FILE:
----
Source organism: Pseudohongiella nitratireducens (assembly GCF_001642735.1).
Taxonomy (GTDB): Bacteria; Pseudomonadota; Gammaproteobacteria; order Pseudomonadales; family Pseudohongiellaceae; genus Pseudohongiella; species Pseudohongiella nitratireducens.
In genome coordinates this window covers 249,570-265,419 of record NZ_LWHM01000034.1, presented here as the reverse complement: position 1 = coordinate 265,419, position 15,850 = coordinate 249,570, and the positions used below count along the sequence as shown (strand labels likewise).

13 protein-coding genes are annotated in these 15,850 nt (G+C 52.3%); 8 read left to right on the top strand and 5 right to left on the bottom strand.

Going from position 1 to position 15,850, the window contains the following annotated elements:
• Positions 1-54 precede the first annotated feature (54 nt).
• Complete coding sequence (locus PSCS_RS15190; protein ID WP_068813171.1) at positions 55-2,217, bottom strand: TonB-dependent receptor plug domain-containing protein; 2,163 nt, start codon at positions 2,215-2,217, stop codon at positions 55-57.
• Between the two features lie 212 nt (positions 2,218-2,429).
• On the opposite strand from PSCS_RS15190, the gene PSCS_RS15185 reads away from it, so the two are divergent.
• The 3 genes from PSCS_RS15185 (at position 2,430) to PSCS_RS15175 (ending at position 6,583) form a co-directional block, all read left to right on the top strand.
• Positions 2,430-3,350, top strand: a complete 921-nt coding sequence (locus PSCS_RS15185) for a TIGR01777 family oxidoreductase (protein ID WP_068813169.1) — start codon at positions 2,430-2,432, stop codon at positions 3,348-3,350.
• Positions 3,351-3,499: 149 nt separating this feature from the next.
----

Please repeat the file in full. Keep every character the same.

Source organism: Pseudohongiella nitratireducens (assembly GCF_001642735.1).
Taxonomy (GTDB): Bacteria; Pseudomonadota; Gammaproteobacteria; order Pseudomonadales; family Pseudohongiellaceae; genus Pseudohongiella; species Pseudohongiella nitratireducens.
In genome coordinates this window covers 249,570-265,419 of record NZ_LWHM01000034.1, presented here as the reverse complement: position 1 = coordinate 265,419, position 15,850 = coordinate 249,570, and the positions used below count along the sequence as shown (strand labels likewise).

13 protein-coding genes are annotated in these 15,850 nt (G+C 52.3%); 8 read left to right on the top strand and 5 right to left on the bottom strand.

Going from position 1 to position 15,850, the window contains the following annotated elements:
• Positions 1-54 precede the first annotated feature (54 nt).
• Complete coding sequence (locus PSCS_RS15190; protein ID WP_068813171.1) at positions 55-2,217, bottom strand: TonB-dependent receptor plug domain-containing protein; 2,163 nt, start codon at positions 2,215-2,217, stop codon at positions 55-57.
• Between the two features lie 212 nt (positions 2,218-2,429).
• On the opposite strand from PSCS_RS15190, the gene PSCS_RS15185 reads away from it, so the two are divergent.
• The 3 genes from PSCS_RS15185 (at position 2,430) to PSCS_RS15175 (ending at position 6,583) form a co-directional block, all read left to right on the top strand.
• Positions 2,430-3,350, top strand: a complete 921-nt coding sequence (locus PSCS_RS15185) for a TIGR01777 family oxidoreductase (protein ID WP_068813169.1) — start codon at positions 2,430-2,432, stop codon at positions 3,348-3,350.
• Positions 3,351-3,499: 149 nt separating this feature from the next.